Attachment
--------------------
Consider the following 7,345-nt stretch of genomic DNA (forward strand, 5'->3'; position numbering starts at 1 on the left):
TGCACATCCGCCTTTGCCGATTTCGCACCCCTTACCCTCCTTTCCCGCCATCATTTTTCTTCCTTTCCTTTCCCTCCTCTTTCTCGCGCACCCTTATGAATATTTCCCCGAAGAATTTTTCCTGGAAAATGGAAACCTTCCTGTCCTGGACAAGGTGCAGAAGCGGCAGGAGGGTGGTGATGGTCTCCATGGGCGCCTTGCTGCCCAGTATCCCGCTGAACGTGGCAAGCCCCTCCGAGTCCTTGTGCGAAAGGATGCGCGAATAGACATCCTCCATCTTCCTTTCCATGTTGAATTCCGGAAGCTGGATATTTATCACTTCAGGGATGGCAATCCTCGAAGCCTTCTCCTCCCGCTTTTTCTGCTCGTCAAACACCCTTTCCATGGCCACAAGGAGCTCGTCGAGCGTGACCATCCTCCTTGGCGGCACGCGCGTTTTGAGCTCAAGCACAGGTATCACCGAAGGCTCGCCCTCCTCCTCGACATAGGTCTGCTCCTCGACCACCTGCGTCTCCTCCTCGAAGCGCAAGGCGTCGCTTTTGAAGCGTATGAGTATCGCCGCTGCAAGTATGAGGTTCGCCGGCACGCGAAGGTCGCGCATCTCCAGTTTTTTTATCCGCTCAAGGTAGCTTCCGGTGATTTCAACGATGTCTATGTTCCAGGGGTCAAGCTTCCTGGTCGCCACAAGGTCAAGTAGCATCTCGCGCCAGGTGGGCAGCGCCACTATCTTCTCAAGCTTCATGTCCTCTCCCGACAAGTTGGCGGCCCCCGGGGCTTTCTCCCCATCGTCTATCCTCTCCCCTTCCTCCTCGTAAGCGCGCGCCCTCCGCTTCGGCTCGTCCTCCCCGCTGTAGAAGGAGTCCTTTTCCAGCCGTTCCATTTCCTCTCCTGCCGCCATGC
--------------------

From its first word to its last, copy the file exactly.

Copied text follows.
Consider the following 7,345-nt stretch of genomic DNA (forward strand, 5'->3'; position numbering starts at 1 on the left):
TGCACATCCGCCTTTGCCGATTTCGCACCCCTTACCCTCCTTTCCCGCCATCATTTTTCTTCCTTTCCTTTCCCTCCTCTTTCTCGCGCACCCTTATGAATATTTCCCCGAAGAATTTTTCCTGGAAAATGGAAACCTTCCTGTCCTGGACAAGGTGCAGAAGCGGCAGGAGGGTGGTGATGGTCTCCATGGGCGCCTTGCTGCCCAGTATCCCGCTGAACGTGGCAAGCCCCTCCGAGTCCTTGTGCGAAAGGATGCGCGAATAGACATCCTCCATCTTCCTTTCCATGTTGAATTCCGGAAGCTGGATATTTATCACTTCAGGGATGGCAATCCTCGAAGCCTTCTCCTCCCGCTTTTTCTGCTCGTCAAACACCCTTTCCATGGCCACAAGGAGCTCGTCGAGCGTGACCATCCTCCTTGGCGGCACGCGCGTTTTGAGCTCAAGCACAGGTATCACCGAAGGCTCGCCCTCCTCCTCGACATAGGTCTGCTCCTCGACCACCTGCGTCTCCTCCTCGAAGCGCAAGGCGTCGCTTTTGAAGCGTATGAGTATCGCCGCTGCAAGTATGAGGTTCGCCGGCACGCGAAGGTCGCGCATCTCCAGTTTTTTTATCCGCTCAAGGTAGCTTCCGGTGATTTCAACGATGTCTATGTTCCAGGGGTCAAGCTTCCTGGTCGCCACAAGGTCAAGTAGCATCTCGCGCCAGGTGGGCAGCGCCACTATCTTCTCAAGCTTCATGTCCTCTCCCGACAAGTTGGCGGCCCCCGGGGCTTTCTCCCCATCGTCTATCCTCTCCCCTTCCTCCTCGTAAGCGCGCGCCCTCCGCTTCGGCTCGTCCTCCCCGCTGTAGAAGGAGTCCTTTTCCAGCCGTTCCATTTCCTCTCCTGCCGCCATGC